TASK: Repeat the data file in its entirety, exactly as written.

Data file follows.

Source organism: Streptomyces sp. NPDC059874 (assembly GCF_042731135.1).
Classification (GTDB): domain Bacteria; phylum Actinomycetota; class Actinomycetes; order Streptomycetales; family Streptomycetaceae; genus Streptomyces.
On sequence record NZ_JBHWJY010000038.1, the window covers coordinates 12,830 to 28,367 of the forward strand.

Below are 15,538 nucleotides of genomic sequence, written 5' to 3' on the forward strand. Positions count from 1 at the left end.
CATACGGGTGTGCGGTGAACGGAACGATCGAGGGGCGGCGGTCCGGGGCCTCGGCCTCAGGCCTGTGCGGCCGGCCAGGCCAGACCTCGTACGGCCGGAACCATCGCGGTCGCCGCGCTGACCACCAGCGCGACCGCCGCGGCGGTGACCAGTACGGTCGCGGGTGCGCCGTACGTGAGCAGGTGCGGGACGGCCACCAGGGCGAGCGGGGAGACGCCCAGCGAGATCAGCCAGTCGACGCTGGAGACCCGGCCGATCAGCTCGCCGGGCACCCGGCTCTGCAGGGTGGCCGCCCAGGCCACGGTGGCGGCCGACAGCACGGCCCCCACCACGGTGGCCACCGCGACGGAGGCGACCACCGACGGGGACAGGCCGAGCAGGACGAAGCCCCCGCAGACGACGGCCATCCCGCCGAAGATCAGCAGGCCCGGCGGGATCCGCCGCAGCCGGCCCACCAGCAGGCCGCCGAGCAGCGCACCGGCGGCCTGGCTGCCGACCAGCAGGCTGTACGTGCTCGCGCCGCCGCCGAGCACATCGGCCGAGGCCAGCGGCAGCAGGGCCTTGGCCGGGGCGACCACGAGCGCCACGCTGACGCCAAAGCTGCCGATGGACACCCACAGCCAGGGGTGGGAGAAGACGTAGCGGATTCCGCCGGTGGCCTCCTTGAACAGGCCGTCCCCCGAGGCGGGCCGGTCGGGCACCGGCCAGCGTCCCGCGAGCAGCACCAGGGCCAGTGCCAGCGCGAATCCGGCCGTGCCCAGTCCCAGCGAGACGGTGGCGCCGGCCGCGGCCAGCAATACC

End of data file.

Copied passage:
Source organism: Streptomyces sp. NPDC059874 (assembly GCF_042731135.1).
Classification (GTDB): domain Bacteria; phylum Actinomycetota; class Actinomycetes; order Streptomycetales; family Streptomycetaceae; genus Streptomyces.
On sequence record NZ_JBHWJY010000038.1, the window covers coordinates 12,830 to 28,367 of the forward strand.

Below are 15,538 nucleotides of genomic sequence, written 5' to 3' on the forward strand. Positions count from 1 at the left end.
CATACGGGTGTGCGGTGAACGGAACGATCGAGGGGCGGCGGTCCGGGGCCTCGGCCTCAGGCCTGTGCGGCCGGCCAGGCCAGACCTCGTACGGCCGGAACCATCGCGGTCGCCGCGCTGACCACCAGCGCGACCGCCGCGGCGGTGACCAGTACGGTCGCGGGTGCGCCGTACGTGAGCAGGTGCGGGACGGCCACCAGGGCGAGCGGGGAGACGCCCAGCGAGATCAGCCAGTCGACGCTGGAGACCCGGCCGATCAGCTCGCCGGGCACCCGGCTCTGCAGGGTGGCCGCCCAGGCCACGGTGGCGGCCGACAGCACGGCCCCCACCACGGTGGCCACCGCGACGGAGGCGACCACCGACGGGGACAGGCCGAGCAGGACGAAGCCCCCGCAGACGACGGCCATCCCGCCGAAGATCAGCAGGCCCGGCGGGATCCGCCGCAGCCGGCCCACCAGCAGGCCGCCGAGCAGCGCACCGGCGGCCTGGCTGCCGACCAGCAGGCTGTACGTGCTCGCGCCGCCGCCGAGCACATCGGCCGAGGCCAGCGGCAGCAGGGCCTTGGCCGGGGCGACCACGAGCGCCACGCTGACGCCAAAGCTGCCGATGGACACCCACAGCCAGGGGTGGGAGAAGACGTAGCGGATTCCGCCGGTGGCCTCCTTGAACAGGCCGTCCCCCGAGGCGGGCCGGTCGGGCACCGGCCAGCGTCCCGCGAGCAGCACCAGGGCCAGTGCCAGCGCGAATCCGGCCGTGCCCAGTCCCAGCGAGACGGTGGCGCCGGCCGCGGCCAGCAATACC